TV licence: Thousands of Britons could get it for free – who is eligible for discount | Personal Finance | Finance

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The TV licence fee has been frozen for the next two years at £159 per year, but certain households could get the benefits of a licence without paying a penny. Britons can get a free TV Licence if they are over 75 years old, and claiming Pension Credit.

Pensioners over the age of 75 that claim Pension Credit receive a free TV licence and can receive a refund if their last bought licence expires after they turn 75.

Additionally, pensioners who are eligible but bought a licence as they were not aware of their entitlement can also receive a refund.

Pension Credit recipients can apply for their free TV licence from the age of 74. This is because it may take a few weeks to process the application.

Once processed, their licence fee payments will be updated to last until the applicant’s 75 birthday.

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A TV licence is needed to watch or record live programming and is a legal requirement for Britons who stream live shows including BBC iPlayer and Amazon Prime.

However, millions of people could get a refund or a discount and it’s not just pensioners who could make savings.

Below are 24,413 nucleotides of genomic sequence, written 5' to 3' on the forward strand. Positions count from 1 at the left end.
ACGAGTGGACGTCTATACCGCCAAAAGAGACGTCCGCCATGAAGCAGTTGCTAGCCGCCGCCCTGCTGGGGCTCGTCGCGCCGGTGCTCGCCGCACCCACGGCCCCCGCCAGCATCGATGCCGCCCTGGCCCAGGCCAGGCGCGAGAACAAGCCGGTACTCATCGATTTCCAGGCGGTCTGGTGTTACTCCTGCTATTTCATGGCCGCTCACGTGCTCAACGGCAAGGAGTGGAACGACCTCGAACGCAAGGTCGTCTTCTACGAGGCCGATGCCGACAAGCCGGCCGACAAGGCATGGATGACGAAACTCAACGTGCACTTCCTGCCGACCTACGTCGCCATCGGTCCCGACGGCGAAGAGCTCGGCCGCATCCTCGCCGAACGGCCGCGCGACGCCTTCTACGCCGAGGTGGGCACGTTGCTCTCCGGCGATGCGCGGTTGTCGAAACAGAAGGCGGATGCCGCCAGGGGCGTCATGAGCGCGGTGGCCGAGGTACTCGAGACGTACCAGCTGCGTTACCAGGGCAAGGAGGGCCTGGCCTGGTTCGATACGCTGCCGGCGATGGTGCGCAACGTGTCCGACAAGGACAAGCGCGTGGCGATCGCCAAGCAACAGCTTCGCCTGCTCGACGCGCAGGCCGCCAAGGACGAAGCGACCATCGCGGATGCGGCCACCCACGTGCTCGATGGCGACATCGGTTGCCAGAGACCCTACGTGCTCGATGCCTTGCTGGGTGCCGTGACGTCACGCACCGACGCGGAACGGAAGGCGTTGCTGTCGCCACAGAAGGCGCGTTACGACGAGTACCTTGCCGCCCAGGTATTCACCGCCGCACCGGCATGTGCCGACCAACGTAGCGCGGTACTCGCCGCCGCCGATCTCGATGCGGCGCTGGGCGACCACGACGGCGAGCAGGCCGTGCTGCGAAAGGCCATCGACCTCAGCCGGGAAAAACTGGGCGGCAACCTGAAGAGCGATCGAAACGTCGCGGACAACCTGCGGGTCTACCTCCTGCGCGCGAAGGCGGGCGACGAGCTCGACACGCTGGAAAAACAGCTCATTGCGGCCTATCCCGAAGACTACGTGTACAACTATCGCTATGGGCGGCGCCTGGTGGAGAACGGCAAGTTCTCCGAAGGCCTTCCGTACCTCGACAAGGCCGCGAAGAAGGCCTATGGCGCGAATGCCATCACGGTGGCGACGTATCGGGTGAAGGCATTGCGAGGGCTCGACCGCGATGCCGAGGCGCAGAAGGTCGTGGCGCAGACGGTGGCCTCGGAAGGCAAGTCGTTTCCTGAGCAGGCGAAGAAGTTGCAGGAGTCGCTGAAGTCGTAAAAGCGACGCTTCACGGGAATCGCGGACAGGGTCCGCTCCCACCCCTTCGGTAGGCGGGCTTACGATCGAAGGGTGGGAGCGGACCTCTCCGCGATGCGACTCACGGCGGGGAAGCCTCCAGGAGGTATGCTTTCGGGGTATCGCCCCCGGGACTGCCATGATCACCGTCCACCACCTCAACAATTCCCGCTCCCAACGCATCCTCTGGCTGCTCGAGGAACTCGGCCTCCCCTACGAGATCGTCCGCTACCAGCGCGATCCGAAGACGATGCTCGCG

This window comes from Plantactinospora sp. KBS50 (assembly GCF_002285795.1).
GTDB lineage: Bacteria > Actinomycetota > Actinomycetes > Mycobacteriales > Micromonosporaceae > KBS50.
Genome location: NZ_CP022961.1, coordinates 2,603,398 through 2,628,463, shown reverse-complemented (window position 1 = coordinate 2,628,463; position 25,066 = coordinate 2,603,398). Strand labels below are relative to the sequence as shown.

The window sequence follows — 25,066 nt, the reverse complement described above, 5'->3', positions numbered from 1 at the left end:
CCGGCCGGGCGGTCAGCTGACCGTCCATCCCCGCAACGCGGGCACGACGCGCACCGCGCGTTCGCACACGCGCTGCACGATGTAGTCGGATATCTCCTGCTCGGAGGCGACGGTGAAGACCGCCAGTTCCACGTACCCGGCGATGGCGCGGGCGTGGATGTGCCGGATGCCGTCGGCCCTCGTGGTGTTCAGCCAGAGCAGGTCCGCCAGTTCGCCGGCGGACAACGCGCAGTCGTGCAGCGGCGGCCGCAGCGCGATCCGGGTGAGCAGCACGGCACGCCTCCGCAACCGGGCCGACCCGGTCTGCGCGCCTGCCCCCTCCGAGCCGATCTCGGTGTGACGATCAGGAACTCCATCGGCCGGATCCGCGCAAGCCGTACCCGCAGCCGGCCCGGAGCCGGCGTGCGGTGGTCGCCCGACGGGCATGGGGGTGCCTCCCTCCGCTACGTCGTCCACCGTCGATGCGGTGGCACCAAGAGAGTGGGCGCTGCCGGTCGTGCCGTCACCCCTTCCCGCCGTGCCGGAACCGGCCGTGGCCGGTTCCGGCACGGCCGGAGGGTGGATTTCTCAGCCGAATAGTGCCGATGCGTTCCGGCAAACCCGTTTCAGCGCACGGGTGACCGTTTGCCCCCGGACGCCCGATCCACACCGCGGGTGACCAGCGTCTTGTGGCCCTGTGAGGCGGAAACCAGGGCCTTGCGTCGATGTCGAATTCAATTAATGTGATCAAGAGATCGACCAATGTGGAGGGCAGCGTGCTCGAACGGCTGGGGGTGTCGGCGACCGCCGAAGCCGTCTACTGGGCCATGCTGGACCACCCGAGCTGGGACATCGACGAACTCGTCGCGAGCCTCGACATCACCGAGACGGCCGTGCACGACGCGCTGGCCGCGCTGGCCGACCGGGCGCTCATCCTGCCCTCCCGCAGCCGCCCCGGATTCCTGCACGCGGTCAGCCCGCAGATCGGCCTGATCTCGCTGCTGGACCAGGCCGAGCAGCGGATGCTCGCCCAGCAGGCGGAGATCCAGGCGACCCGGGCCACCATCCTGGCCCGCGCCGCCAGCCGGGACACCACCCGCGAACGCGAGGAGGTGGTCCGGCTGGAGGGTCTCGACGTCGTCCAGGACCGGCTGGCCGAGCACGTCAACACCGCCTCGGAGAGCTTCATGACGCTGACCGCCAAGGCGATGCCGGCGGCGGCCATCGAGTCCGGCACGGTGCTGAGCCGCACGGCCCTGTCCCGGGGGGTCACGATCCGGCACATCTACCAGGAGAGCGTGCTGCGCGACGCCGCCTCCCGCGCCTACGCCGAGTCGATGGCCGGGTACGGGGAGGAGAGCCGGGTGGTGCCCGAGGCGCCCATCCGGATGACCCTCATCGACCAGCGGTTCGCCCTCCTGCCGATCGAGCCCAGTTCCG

TV licence refunds are granted to people whose licence expired less than two years ago.

As Britons find their budgets stretched people will be looking to make savings anywhere they can.

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Around two million people are suffering from some form of blindness or sight loss, according to NHS statistics.

Some 360,000 people in this wider group are legally classified as blind or partially sighted by the Government.

However, in order to claim the 50 percent discount, applicants will need to prove to the TV Licensing body that they qualify and are in fact blind.

Unfortunately, people who are registered as only partially sighted or visually impaired will not be eligible for concession on their TV licence fee.

Examples of evidence which are viewed as qualifying documentation to prove someone’s blindness is either a Certificate of Visual Impairment (CVI) or a BD8 Certificate.

Alternatively, an applicant can get a letter from an eye surgeon confirming their blindness to assessors.

All documentation should be included in a claimant’s application.

Additionally, Britons in certain accommodations may be able to get a discount on their TV licence.

University students could still be covered by their parents’ licence and not require one of their own if all of the following conditions are met:
Their out-of-term address is covered by a TV licence
The device they use to watch TV is powered solely by its own internal battery
The device is also not connected to an aerial or plugged into the mains.

Students who stay in halls of residence will likely be able to watch live TV in mutual or common areas without needing a TV licence but not in their private rooms.

Generally a property only requires one licence to cover all of the occupants, so lodgers who have a relationship with the licence holder, such as family members, nannies or housekeepers, will be covered by the licence as long as they live in the same building.





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